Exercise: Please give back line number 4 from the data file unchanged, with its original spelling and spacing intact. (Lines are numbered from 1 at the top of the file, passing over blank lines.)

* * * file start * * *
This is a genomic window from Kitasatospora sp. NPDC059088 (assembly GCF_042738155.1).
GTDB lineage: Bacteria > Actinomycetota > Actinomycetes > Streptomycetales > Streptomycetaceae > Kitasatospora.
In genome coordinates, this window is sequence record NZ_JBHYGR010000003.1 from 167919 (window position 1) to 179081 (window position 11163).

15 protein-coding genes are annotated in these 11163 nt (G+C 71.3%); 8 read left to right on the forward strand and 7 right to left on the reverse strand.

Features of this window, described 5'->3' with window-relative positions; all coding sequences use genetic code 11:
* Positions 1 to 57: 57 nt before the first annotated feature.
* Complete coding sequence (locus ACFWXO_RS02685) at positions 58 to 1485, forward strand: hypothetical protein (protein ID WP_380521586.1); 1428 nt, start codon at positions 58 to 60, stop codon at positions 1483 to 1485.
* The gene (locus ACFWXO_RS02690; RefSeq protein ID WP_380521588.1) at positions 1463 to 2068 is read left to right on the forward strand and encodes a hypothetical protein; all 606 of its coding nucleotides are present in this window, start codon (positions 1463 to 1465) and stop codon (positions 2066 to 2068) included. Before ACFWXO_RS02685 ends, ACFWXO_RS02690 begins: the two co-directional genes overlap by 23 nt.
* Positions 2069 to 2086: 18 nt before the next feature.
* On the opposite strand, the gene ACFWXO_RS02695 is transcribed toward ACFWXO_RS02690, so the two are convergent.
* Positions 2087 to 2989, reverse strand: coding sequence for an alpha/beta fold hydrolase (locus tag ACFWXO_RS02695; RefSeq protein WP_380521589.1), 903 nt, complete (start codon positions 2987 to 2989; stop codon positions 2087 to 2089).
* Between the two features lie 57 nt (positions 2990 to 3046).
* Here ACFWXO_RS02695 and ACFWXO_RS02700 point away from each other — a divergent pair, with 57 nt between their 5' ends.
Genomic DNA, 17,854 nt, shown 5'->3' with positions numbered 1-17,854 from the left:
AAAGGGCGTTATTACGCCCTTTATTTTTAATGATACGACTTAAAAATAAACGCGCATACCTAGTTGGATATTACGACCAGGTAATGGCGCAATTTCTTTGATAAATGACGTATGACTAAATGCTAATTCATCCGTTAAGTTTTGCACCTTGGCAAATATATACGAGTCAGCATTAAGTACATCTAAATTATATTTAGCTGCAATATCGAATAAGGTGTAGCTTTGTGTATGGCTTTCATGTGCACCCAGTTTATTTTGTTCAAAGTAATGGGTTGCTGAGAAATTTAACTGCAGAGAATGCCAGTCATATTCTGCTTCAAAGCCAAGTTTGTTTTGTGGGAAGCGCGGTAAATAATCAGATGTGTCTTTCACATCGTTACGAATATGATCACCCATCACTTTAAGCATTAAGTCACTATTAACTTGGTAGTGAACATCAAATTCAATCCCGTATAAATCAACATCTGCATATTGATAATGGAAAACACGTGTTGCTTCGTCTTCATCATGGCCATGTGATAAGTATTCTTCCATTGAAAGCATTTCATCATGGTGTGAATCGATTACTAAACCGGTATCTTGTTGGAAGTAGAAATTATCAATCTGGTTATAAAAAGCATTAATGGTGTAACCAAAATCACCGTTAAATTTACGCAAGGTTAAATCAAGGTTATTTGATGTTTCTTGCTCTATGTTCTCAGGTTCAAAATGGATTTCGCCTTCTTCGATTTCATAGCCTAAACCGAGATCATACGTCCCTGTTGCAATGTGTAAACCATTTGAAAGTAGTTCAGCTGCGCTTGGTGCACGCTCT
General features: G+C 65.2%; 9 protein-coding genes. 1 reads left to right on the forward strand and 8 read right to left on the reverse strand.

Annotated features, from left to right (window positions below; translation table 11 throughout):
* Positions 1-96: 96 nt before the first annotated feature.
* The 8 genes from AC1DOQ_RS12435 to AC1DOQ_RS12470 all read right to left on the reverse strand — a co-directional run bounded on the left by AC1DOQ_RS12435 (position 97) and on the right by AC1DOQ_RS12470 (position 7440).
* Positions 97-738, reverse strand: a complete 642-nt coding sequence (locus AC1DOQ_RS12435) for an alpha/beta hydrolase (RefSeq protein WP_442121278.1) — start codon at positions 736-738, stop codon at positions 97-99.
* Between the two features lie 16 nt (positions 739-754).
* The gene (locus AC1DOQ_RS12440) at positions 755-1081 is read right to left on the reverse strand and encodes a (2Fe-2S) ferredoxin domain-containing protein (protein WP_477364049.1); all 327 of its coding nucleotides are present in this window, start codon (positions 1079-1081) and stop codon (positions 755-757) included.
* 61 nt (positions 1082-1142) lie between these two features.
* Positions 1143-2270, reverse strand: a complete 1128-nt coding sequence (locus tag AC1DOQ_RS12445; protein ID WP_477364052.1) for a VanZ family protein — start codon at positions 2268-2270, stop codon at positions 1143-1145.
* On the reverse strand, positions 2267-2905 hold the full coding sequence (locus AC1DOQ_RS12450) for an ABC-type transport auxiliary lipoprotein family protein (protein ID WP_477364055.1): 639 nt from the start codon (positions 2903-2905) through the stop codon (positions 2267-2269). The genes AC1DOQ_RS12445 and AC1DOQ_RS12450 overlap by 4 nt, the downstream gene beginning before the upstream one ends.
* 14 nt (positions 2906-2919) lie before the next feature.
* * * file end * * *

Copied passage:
15 protein-coding genes are annotated in these 11163 nt (G+C 71.3%); 8 read left to right on the forward strand and 7 right to left on the reverse strand.